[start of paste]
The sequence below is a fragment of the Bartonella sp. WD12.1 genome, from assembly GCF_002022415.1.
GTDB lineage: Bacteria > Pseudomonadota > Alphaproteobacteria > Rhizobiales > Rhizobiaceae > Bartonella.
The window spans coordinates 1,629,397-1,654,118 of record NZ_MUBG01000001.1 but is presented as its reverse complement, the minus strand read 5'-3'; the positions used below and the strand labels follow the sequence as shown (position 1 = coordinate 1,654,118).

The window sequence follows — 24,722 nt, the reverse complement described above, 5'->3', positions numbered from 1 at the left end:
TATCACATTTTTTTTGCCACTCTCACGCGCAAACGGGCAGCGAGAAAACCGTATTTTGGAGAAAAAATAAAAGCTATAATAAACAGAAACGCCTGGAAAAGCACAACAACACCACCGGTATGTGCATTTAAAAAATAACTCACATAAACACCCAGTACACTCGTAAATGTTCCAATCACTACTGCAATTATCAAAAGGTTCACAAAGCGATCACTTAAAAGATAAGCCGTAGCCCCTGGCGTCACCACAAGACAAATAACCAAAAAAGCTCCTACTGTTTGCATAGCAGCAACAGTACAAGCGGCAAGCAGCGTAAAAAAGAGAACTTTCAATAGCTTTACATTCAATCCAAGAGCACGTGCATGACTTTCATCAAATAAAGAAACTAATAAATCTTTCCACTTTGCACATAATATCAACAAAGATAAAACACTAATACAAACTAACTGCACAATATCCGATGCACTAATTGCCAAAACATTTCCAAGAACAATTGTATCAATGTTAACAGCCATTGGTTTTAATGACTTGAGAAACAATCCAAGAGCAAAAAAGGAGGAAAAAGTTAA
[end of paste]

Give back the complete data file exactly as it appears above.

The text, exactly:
The sequence below is a fragment of the Bartonella sp. WD12.1 genome, from assembly GCF_002022415.1.
GTDB lineage: Bacteria > Pseudomonadota > Alphaproteobacteria > Rhizobiales > Rhizobiaceae > Bartonella.
The window spans coordinates 1,629,397-1,654,118 of record NZ_MUBG01000001.1 but is presented as its reverse complement, the minus strand read 5'-3'; the positions used below and the strand labels follow the sequence as shown (position 1 = coordinate 1,654,118).

The window sequence follows — 24,722 nt, the reverse complement described above, 5'->3', positions numbered from 1 at the left end:
TATCACATTTTTTTTGCCACTCTCACGCGCAAACGGGCAGCGAGAAAACCGTATTTTGGAGAAAAAATAAAAGCTATAATAAACAGAAACGCCTGGAAAAGCACAACAACACCACCGGTATGTGCATTTAAAAAATAACTCACATAAACACCCAGTACACTCGTAAATGTTCCAATCACTACTGCAATTATCAAAAGGTTCACAAAGCGATCACTTAAAAGATAAGCCGTAGCCCCTGGCGTCACCACAAGACAAATAACCAAAAAAGCTCCTACTGTTTGCATAGCAGCAACAGTACAAGCGGCAAGCAGCGTAAAAAAGAGAACTTTCAATAGCTTTACATTCAATCCAAGAGCACGTGCATGACTTTCATCAAATAAAGAAACTAATAAATCTTTCCACTTTGCACATAATATCAACAAAGATAAAACACTAATACAAACTAACTGCACAATATCCGATGCACTAATTGCCAAAACATTTCCAAGAACAATTGTATCAATGTTAACAGCCATTGGTTTTAATGACTTGAGAAACAATCCAAGAGCAAAAAAGGAGGAAAAAGTTAA